The Eltringham yard was at Stone Quay, High Holborn in South Shields, an area between Mill Dam and Middle Docks.
The name of the quay was so called because it was constructed and used for shipping the limestone from the quarries at Cleadon and Fulwell.
It was in the centre of the western salt-pans in the early 18th Century but by 1773 it seems to have been an empty site.
See map of 1889.
Thomas Toward was an engineer and metal founder at St Peters.
In a directory for 1847 he is described as a "Boiler and Iron Shipbuilder, St Peters, Newcastle and Middle Landing, South Shields."
In the same volume Joseph Eltringham, who came from Prudhoe or Ovingham, appears as a "Boiler and Ship-tank Builder, Middle Landing, South Shields".
Joseph Eltringham married Miss Toward and some time later the two men joined in a business partnership and the Stone Quay works became Messrs Toward and Eltringham.
The company were actually tenants of two premises at this time separated by a small dock, the Metcalf-Moralee Dock, which only allowed workmen to pass from one works to the other across the closed lock gates of the dock.
A son, Joseph Toward Eltringham was born in 1845 and joined the firm after serving an apprenticeship at the Palmers yard.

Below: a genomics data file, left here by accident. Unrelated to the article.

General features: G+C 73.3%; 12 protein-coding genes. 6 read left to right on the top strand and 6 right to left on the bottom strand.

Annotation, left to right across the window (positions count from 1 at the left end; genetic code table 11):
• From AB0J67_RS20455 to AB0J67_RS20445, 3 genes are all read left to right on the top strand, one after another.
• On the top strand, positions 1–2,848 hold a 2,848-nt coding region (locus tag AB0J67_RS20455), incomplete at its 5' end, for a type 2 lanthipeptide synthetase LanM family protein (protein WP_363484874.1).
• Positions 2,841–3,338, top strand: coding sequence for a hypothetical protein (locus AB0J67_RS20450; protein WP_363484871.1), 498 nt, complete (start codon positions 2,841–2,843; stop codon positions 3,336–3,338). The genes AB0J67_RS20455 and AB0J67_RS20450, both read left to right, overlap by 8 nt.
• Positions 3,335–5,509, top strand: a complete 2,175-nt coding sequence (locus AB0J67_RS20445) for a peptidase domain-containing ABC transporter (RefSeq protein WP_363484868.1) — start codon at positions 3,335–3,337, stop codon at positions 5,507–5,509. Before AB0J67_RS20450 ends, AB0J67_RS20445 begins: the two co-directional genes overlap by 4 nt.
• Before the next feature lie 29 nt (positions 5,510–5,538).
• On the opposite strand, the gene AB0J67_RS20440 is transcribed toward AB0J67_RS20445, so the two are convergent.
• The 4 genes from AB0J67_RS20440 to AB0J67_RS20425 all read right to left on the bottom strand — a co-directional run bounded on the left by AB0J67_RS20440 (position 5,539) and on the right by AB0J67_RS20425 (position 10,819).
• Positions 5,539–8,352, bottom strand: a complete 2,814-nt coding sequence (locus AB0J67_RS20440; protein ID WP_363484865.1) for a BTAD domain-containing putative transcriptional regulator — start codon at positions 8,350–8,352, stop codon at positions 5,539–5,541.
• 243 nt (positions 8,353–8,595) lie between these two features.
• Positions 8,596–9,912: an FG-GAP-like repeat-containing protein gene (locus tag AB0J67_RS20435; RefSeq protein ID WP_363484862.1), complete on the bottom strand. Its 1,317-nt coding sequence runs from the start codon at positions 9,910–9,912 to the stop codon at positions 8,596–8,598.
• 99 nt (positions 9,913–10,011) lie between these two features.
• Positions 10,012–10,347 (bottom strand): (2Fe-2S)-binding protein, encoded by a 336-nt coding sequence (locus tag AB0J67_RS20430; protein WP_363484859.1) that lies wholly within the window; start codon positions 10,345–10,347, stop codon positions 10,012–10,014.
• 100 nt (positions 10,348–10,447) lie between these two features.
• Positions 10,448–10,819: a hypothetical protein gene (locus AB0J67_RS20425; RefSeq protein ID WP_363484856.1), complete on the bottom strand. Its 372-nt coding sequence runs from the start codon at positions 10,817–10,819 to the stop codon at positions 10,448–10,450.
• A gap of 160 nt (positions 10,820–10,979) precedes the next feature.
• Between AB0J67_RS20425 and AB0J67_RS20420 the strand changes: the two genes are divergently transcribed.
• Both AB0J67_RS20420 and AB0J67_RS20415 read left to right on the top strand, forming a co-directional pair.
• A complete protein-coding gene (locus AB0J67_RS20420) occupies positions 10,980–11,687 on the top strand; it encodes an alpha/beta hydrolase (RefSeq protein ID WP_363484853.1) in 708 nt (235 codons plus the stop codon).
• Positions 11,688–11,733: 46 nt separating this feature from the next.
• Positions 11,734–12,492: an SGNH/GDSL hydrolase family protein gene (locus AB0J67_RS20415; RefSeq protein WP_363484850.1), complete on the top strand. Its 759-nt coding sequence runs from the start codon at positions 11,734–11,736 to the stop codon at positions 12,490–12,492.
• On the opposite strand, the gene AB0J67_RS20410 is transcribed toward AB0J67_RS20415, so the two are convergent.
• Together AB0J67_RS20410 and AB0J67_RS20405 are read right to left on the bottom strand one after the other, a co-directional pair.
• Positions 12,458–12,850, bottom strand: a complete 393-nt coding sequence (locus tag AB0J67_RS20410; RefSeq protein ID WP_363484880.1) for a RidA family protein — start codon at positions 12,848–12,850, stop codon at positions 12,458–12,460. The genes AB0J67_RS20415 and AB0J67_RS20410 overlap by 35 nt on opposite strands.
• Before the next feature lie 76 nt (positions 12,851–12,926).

He was still a young man when he succeeded his father and he raised the business to a prominent position on Tyneside.
He reportedly built seven small craft totalling 217 tons in his first year and despite the occassional trade recession the company made steady progress.
There is also a mention of a WH Eltringham who is named as the builder of 3 tugs (YN 1, 4 & 5) in 1864-6.
Nothing is known about "WH" and we can only assume that he was a relative/brother of "JT".
The tenancy of the Metcalf-Moralee Dock became available and was taken over by Messers JT Eltringham and in 1878 the company bought Stone Quay as part of the reconstruction of the yard.
At about the same time Mr Eltringham took a partner, Mr Durham Walker Fitzgerald and the firm assumed the title of Messrs JT Eltringham and Co.
Many of the vessels built by Eltringham's up to around 1890 would appear to be sub-contract work from JP Rennoldson.
Certainly most of the Clyde Shipping Company tugs were contracted as hull "and engines from Rennoldson".
Eltringham also took on subcontract work from the other major tug builder Hepple.
Eltringham built nearly 160 tugs and a similar number of other vessels at the Stone Quay yard but the business was seriously cramped by the confines of the yard, so plans were made to move.
In 1912 the firm was converted into a public company and land was purchased at Willington Quay.
The new premises were formally opened in February of 1914.
Wartime work included fast patrol boats and a minesweeper for the Admiralty and some small tramp ships.
The company was reconstructed financially in 1919 but the yard closed during the severe recession of 1922.
The Stone Quay and its surroundings were aquired by Middle Dock Engineering Company for the creation of their No 4 dry dock which at the time was the second largest dry dock on the North East coast above the Thames.